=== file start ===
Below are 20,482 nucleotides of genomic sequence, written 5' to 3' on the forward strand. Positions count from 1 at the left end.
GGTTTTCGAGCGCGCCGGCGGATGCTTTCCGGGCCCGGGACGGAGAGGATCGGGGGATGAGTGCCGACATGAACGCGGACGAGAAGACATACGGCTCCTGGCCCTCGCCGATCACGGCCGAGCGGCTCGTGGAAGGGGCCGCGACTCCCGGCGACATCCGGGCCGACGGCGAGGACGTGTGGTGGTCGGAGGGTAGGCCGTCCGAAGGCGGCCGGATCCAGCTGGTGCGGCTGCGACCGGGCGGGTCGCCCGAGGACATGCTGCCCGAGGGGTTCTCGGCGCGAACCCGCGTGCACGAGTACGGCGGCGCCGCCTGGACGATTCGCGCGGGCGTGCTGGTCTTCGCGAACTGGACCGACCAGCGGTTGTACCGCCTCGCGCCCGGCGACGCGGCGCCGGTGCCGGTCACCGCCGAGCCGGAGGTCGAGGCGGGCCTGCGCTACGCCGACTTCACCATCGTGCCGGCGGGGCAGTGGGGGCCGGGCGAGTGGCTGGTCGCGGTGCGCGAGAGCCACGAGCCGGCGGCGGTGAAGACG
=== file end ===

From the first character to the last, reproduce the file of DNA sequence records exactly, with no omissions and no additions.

Below are 20,482 nucleotides of genomic sequence, written 5' to 3' on the forward strand. Positions count from 1 at the left end.
GGTTTTCGAGCGCGCCGGCGGATGCTTTCCGGGCCCGGGACGGAGAGGATCGGGGGATGAGTGCCGACATGAACGCGGACGAGAAGACATACGGCTCCTGGCCCTCGCCGATCACGGCCGAGCGGCTCGTGGAAGGGGCCGCGACTCCCGGCGACATCCGGGCCGACGGCGAGGACGTGTGGTGGTCGGAGGGTAGGCCGTCCGAAGGCGGCCGGATCCAGCTGGTGCGGCTGCGACCGGGCGGGTCGCCCGAGGACATGCTGCCCGAGGGGTTCTCGGCGCGAACCCGCGTGCACGAGTACGGCGGCGCCGCCTGGACGATTCGCGCGGGCGTGCTGGTCTTCGCGAACTGGACCGACCAGCGGTTGTACCGCCTCGCGCCCGGCGACGCGGCGCCGGTGCCGGTCACCGCCGAGCCGGAGGTCGAGGCGGGCCTGCGCTACGCCGACTTCACCATCGTGCCGGCGGGGCAGTGGGGGCCGGGCGAGTGGCTGGTCGCGGTGCGCGAGAGCCACGAGCCGGCGGCGGTGAAGACG